Important Leadership Theories in the Realm of Management Sciences
What is Leadership all about?
Great Man Theories
Transformational Leadership Theory
Managerial Grid Model
Leadership Member Exchange Theory
This paper is aimed at providing the students of management with a holistic view of modern leadership research in the field of management sciences. It introduces the students to the basic understanding of leadership in a general way. Next, leadership in relation to business economics, organization and governance is explained. Then, we discuss on different categories of leadership theories. These are: Great Man Theories, Trait Theories, Contingency Theories, Management Theories (with special reference to Transactional Leadership Theory), Relationship Theories (with special reference to Transformational Leadership Theory, Situational Theories, Participative Theories (with special reference to Path-Goal Theory), Behavioral Theories (with special reference to Managerial Grid Model) and Leadership Member Exchange Theory. The individual theories, which are especially important and have attention from the academicians, have been separately mentioned under their respective categories. The paper ends with a suitable conclusion and an authentic reference list.
For several years academicians have wondered that what leadership is all about and how the leaders lead. In the ancient world, there were highly influential spiritual and military leaders who had paramount importance in the civilized world. From that perspective, Pharaoh Ramases of Egypt, Chandragupta Maurya of India, Jesus Christ, etc. can be regarded as ideal and distinguished leaders.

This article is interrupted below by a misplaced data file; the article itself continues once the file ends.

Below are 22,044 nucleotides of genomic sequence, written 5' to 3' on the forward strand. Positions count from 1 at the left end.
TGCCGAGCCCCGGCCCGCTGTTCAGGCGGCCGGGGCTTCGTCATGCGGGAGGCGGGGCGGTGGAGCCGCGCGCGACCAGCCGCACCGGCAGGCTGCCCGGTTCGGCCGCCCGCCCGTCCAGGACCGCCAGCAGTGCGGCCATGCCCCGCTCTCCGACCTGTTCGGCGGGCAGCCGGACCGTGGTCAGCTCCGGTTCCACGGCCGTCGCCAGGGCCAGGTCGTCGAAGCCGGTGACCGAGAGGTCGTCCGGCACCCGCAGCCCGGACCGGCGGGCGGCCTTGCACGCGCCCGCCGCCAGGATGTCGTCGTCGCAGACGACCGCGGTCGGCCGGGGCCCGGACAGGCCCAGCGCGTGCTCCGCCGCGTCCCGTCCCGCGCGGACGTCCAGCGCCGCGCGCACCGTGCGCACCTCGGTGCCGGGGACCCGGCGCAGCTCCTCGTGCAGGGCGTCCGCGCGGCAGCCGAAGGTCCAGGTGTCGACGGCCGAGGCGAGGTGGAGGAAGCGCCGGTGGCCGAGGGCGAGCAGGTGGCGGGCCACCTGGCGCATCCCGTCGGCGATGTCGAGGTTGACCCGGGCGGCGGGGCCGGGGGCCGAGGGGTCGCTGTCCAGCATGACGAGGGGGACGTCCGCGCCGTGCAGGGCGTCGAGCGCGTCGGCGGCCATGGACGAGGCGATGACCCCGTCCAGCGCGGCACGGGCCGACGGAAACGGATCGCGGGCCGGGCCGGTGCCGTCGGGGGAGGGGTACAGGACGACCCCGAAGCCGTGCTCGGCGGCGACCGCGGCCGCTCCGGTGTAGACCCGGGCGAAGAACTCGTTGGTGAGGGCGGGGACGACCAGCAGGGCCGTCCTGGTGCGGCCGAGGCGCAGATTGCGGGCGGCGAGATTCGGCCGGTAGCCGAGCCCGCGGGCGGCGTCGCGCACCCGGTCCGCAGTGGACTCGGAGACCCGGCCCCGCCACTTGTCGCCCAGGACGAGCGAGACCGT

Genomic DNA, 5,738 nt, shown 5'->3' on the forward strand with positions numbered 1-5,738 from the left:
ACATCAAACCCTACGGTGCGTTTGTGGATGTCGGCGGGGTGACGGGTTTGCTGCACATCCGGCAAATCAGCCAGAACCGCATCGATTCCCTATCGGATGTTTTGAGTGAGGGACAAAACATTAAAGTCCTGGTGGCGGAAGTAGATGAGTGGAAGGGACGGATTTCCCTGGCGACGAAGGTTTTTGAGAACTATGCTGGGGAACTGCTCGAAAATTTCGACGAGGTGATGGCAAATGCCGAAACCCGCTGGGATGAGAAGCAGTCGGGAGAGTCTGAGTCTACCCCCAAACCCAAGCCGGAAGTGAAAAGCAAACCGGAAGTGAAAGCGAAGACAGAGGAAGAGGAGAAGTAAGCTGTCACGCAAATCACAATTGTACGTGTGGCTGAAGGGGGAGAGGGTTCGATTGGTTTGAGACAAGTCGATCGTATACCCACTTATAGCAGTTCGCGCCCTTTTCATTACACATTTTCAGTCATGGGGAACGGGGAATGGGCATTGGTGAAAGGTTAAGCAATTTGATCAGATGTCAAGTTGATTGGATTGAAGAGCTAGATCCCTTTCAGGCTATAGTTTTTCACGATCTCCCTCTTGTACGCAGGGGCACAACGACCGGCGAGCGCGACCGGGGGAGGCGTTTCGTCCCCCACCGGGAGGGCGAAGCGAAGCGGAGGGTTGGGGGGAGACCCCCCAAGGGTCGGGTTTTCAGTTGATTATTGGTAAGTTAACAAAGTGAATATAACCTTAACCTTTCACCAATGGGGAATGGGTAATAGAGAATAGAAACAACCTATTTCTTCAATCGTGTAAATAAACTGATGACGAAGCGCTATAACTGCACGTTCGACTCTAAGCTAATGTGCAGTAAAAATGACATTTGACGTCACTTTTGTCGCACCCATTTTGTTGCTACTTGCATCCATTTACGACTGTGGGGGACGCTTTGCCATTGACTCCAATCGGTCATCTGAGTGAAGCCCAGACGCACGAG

However, with the lapse of time, economic activities of the humans increased manifold and trade and commerce became more and more important. Even in the middle age, business leaders were seldom distinctly mentioned in the academic world but they had become practically influential in the courts of Ottoman Empire, Mongol Empire, Byzantine Empire, etc. In the modern age, academicians started reflecting on the desired qualities of a business leader more seriously. The pre-existing theories regarding military and spiritual leaderships were used as the basis of the construction of modern leadership theories in the context of business economics and organization.
In this paper, we will concisely reflect on the various leadership theories existing in the modern academic world with authentic references to business and management literature. The main aim is to introduce the readers to the basic concepts of the various leadership theories in the context of scholastic and academic purposes.
What is Leadership all about?